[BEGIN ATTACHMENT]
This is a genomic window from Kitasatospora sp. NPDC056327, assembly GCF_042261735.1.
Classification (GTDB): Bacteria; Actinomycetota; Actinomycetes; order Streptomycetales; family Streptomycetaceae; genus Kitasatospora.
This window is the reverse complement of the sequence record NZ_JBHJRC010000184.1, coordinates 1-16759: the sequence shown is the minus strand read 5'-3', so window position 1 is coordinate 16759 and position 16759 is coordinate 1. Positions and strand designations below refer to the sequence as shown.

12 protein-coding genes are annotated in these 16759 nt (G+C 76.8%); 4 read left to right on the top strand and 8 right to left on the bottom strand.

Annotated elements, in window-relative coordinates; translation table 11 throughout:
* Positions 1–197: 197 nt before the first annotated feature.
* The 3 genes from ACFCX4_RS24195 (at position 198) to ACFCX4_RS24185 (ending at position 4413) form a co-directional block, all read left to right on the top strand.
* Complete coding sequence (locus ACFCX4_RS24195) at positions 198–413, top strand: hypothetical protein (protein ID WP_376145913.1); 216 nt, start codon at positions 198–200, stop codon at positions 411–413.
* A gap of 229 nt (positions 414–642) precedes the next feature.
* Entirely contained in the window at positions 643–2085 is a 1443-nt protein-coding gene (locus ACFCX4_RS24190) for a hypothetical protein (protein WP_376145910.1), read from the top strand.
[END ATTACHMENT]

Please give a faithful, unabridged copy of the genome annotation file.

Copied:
This is a genomic window from Kitasatospora sp. NPDC056327, assembly GCF_042261735.1.
Classification (GTDB): Bacteria; Actinomycetota; Actinomycetes; order Streptomycetales; family Streptomycetaceae; genus Kitasatospora.
This window is the reverse complement of the sequence record NZ_JBHJRC010000184.1, coordinates 1-16759: the sequence shown is the minus strand read 5'-3', so window position 1 is coordinate 16759 and position 16759 is coordinate 1. Positions and strand designations below refer to the sequence as shown.

12 protein-coding genes are annotated in these 16759 nt (G+C 76.8%); 4 read left to right on the top strand and 8 right to left on the bottom strand.

Annotated elements, in window-relative coordinates; translation table 11 throughout:
* Positions 1–197: 197 nt before the first annotated feature.
* The 3 genes from ACFCX4_RS24195 (at position 198) to ACFCX4_RS24185 (ending at position 4413) form a co-directional block, all read left to right on the top strand.
* Complete coding sequence (locus ACFCX4_RS24195) at positions 198–413, top strand: hypothetical protein (protein ID WP_376145913.1); 216 nt, start codon at positions 198–200, stop codon at positions 411–413.
* A gap of 229 nt (positions 414–642) precedes the next feature.
* Entirely contained in the window at positions 643–2085 is a 1443-nt protein-coding gene (locus ACFCX4_RS24190) for a hypothetical protein (protein WP_376145910.1), read from the top strand.